A trustee must exercise care and skill in administering the Trust and the standards required are high; a professional Trust Company has the highest duty of care to its beneficiaries in view of its professed expertise (Bartlett v Barclays Bank Trust Company Ltd [1980] Ch 515). He must act in utmost good faith. He must act in accordance with the terms of the trust instrument, and he must not allow his discretion to be fettered. A letter of wishes, for example must not be used as a directive, but rather as an aid available to assist in situations where a choice between several possible and equally bona fide actions must be made. The trustee may or may not decide to act in accordance with the wishes of the Settlor in these cases.

A trustee has onerous investment obligations. When making investment decisions it must take as much care as a prudent man would take in making an investment for a person for whom he felt morally obliged to provide (Re Whitely [1886] 33 ChD 347)

The trustee must not deal with the trust property for personal gain and any personal financial reward obtained through knowledge obtained from the Trust will be held in favour of the Trust (Boardman v Phipps [1967] 2 AC 46). The trustee should not conduct any personal business with the Trust unless specifically authorised to do so. This includes purchases from and sales to the Trust (Tito v Waddell (No 2) [1977] Ch106). Such so called "self dealing" can, however, be expressly authorised under the terms of the trust instrument; but even in these cases the trustee will be expected to act fairly and not to the detriment of the beneficiaries.


A trustee is in a special fiduciary position where he is obliged to manage the trust fund bona fide in the best interests of the beneficiaries. Before accepting such an onerous responsibility the trustee is under a personal duty to acquaint himself with the powers and liabilities which will be assumed by accepting the office. He should be certain he wishes and is able to undertake such responsibilities and he should take legal advice periodically whenever prudent.

Failure to act properly can expose the trustee to a breach of trust claim on the part of the beneficiaries; this will be made if the beneficiaries feel that any act or omission by the trustee has wrongly prejudiced their interests. Examples would include the following:

  1. the trustee has made an imprudent investment or failed to supervise the activities of the investment adviser properly, resulting in a loss of value of the trust fund (Knott v Cottee (1852) 16 Beav 77);

  2. the trustee has invested in assets producing a high income yield, to the detriment of the capital beneficiaries;

  3. the trustee has failed to acquaint itself fully with the circumstances of the beneficiaries, and therefore failed to make a payment to an impecunious beneficiary, or made a payment to a beneficiary in a manner which was not advantageous from a tax perspective;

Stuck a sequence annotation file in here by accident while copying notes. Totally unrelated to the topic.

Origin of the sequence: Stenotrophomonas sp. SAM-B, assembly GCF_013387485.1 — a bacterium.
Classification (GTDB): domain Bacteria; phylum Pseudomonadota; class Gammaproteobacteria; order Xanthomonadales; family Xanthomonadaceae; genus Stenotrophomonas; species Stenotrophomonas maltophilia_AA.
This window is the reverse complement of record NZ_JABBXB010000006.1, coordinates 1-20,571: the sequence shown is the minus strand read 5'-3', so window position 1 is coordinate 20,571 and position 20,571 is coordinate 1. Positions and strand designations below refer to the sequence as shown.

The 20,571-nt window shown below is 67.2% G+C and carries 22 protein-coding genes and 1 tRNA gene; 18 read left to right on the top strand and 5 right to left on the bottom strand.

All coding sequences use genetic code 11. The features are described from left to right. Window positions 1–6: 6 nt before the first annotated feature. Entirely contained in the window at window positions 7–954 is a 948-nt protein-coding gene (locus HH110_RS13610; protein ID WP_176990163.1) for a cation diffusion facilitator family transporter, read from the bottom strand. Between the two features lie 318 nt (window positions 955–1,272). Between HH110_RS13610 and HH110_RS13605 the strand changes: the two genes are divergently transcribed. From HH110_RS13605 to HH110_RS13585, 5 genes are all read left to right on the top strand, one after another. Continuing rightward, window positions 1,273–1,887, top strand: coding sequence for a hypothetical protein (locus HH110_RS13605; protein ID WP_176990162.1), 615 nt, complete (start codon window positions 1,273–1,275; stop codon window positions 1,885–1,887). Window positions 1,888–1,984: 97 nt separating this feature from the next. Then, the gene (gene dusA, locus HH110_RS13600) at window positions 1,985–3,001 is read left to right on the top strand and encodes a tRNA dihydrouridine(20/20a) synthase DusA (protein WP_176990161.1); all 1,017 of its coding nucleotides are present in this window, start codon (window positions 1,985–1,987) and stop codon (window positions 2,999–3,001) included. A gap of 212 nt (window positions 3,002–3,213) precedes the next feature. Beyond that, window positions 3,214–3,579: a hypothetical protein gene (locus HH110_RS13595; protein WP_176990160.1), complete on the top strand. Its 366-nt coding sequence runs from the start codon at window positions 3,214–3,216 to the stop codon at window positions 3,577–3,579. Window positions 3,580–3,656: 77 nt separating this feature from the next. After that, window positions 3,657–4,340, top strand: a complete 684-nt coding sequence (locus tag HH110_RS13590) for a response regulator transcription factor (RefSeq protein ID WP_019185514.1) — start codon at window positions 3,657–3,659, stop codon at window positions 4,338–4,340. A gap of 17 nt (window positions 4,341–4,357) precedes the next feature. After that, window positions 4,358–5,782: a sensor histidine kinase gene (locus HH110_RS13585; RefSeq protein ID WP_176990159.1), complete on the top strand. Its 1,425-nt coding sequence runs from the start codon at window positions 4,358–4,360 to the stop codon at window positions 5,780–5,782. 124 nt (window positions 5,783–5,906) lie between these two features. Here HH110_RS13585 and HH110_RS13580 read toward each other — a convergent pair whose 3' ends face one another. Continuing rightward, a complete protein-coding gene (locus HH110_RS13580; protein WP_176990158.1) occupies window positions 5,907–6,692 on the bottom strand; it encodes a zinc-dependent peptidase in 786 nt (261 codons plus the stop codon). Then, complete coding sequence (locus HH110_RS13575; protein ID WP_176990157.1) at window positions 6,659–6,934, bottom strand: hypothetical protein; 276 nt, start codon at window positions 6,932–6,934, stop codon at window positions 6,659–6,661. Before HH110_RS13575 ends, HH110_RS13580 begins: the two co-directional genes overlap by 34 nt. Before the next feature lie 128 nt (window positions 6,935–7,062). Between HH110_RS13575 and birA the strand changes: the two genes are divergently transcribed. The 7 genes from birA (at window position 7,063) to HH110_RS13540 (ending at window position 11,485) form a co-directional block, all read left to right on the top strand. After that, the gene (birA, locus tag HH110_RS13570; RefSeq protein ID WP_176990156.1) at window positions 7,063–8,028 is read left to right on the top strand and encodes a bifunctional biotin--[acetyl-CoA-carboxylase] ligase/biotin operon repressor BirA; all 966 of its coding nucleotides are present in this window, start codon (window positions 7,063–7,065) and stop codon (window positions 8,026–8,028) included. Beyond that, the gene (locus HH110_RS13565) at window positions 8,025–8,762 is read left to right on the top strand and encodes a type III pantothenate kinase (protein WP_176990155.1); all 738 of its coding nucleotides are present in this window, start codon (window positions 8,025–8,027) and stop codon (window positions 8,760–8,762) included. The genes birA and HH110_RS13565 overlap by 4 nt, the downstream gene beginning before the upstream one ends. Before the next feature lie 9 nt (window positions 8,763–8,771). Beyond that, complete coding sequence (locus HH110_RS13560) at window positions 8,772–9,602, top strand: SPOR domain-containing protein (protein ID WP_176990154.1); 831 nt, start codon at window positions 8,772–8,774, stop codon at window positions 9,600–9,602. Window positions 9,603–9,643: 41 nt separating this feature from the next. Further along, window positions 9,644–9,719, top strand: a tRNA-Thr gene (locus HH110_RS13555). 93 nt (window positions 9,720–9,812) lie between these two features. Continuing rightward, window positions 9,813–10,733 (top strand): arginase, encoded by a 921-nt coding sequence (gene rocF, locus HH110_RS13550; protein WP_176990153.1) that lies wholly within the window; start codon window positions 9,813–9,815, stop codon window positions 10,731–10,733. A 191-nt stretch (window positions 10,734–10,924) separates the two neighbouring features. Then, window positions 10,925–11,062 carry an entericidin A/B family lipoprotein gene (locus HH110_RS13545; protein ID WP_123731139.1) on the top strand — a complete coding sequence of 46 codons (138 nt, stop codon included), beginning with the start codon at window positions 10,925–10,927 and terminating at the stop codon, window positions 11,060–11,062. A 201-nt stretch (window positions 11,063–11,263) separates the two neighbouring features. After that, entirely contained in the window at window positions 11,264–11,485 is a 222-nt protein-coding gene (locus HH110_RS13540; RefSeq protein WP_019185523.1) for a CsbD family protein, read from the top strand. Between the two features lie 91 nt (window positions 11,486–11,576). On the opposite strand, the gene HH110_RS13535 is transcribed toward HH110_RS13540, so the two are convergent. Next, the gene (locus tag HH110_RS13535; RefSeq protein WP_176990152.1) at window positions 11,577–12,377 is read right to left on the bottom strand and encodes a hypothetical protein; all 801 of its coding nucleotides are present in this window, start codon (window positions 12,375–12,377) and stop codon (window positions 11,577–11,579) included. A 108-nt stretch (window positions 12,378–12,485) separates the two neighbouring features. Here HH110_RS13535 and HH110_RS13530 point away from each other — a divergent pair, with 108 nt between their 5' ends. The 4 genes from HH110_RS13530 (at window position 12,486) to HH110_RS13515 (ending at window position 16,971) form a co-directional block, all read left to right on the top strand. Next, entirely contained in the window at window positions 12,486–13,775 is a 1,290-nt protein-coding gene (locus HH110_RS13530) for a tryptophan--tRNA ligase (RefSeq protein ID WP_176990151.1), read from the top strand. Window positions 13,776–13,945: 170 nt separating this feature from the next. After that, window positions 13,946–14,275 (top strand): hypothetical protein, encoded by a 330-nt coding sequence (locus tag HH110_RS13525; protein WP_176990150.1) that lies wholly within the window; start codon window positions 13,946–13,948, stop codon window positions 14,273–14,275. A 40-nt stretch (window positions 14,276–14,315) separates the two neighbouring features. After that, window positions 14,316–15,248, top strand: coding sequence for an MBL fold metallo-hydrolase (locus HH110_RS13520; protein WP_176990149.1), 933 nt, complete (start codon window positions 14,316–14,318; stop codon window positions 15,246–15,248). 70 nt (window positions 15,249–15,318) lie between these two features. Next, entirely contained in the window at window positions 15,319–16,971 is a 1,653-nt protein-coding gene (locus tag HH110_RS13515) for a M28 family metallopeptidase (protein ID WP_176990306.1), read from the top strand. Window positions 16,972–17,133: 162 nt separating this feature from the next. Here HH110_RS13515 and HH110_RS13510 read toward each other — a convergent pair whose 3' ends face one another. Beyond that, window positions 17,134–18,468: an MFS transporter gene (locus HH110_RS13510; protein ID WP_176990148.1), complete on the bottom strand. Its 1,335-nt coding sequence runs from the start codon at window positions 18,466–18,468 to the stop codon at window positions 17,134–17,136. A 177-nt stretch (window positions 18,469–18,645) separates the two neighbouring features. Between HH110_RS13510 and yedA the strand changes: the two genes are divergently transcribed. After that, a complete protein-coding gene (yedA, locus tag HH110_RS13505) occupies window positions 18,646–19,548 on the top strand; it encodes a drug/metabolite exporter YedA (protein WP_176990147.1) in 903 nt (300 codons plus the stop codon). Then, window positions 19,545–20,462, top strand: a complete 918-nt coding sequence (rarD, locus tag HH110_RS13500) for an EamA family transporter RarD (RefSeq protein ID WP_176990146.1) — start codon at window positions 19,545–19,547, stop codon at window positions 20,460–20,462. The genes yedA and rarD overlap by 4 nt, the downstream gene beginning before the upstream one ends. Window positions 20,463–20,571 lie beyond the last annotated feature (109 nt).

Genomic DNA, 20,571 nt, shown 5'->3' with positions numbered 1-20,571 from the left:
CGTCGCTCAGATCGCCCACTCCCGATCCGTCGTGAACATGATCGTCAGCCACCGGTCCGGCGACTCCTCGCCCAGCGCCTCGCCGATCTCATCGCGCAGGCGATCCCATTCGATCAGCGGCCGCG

4. a trustee has had undue regard to the wishes of the Settlor, without properly considering the interests of the other beneficiaries; and

  5. the trustee has made an unlawful profit from his office (Att-Gen for Hong Kong v Reid [1994] 1 AC 324).

Liability for breach of trust lies primarily with the trustee individually and, in the event of breach, the principal remedy is to sue the trustee for loss. The principle governing the extent of liability were stated in Target Holdings Limited v Redfern [1996] 1 AC 421, ie "to make good a loss in fact suffered by the beneficiaries which, using hindsight and common sense, can be seen to have been caused by the breach". Liability is personal to the individual trustee. Compensation is based on equitable principles based on the losses direct or indirect to the trust fund.


In summary, the standard of the duty of care owed by a trustee to a beneficiary is high and, unless there are extenuating circumstances and subject to any rights of exculpation and indemnity under the general law and any such rights expressly conferred under the trust instrument, the trustee will be held to account for losses arising. Notwithstanding the lack of a proprietary interest in the trust fund, there is good authority establishing the right of a discretionary beneficiary to bring an action against the trustee for breach of trust and to compel proper administration of the trust.

Cayman Islands

Grant Stein, Partner

Andrew Miller, Partner

Anthony Partridge, Associate

Garry Mason, Associate


Peter Harris, Partner

David Pytches, Associate

British Virgin Islands

Christopher McKenzie, Partner

Hong Kong

Carol Hall, Partner


Rod Palmer, Partner


David Whittome, Partner

The content of this article is intended to provide a general guide to the subject matter. Specialist advice should be sought about your specific circumstances.